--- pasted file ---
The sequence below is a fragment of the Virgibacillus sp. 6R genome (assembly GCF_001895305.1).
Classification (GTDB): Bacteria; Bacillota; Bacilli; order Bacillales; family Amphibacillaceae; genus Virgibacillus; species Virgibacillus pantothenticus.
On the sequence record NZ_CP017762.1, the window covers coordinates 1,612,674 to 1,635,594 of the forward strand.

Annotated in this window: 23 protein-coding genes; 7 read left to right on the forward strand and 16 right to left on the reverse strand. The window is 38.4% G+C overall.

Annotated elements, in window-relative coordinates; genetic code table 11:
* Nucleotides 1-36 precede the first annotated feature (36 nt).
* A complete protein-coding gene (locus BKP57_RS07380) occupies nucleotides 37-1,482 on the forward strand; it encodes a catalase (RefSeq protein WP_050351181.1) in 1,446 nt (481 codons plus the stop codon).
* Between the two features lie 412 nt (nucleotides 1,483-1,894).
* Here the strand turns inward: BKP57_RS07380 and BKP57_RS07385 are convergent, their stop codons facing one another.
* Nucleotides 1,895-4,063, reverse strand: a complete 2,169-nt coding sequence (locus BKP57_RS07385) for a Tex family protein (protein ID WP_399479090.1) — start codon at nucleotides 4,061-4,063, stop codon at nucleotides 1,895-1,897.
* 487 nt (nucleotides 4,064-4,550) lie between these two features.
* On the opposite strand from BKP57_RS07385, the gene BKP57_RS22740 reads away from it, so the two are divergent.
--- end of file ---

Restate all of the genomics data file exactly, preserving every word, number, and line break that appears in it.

The sequence below is a fragment of the Virgibacillus sp. 6R genome (assembly GCF_001895305.1).
Classification (GTDB): Bacteria; Bacillota; Bacilli; order Bacillales; family Amphibacillaceae; genus Virgibacillus; species Virgibacillus pantothenticus.
On the sequence record NZ_CP017762.1, the window covers coordinates 1,612,674 to 1,635,594 of the forward strand.

Annotated in this window: 23 protein-coding genes; 7 read left to right on the forward strand and 16 right to left on the reverse strand. The window is 38.4% G+C overall.

Annotated elements, in window-relative coordinates; genetic code table 11:
* Nucleotides 1-36 precede the first annotated feature (36 nt).
* A complete protein-coding gene (locus BKP57_RS07380) occupies nucleotides 37-1,482 on the forward strand; it encodes a catalase (RefSeq protein WP_050351181.1) in 1,446 nt (481 codons plus the stop codon).
* Between the two features lie 412 nt (nucleotides 1,483-1,894).
* Here the strand turns inward: BKP57_RS07380 and BKP57_RS07385 are convergent, their stop codons facing one another.
* Nucleotides 1,895-4,063, reverse strand: a complete 2,169-nt coding sequence (locus BKP57_RS07385) for a Tex family protein (protein ID WP_399479090.1) — start codon at nucleotides 4,061-4,063, stop codon at nucleotides 1,895-1,897.
* 487 nt (nucleotides 4,064-4,550) lie between these two features.
* On the opposite strand from BKP57_RS07385, the gene BKP57_RS22740 reads away from it, so the two are divergent.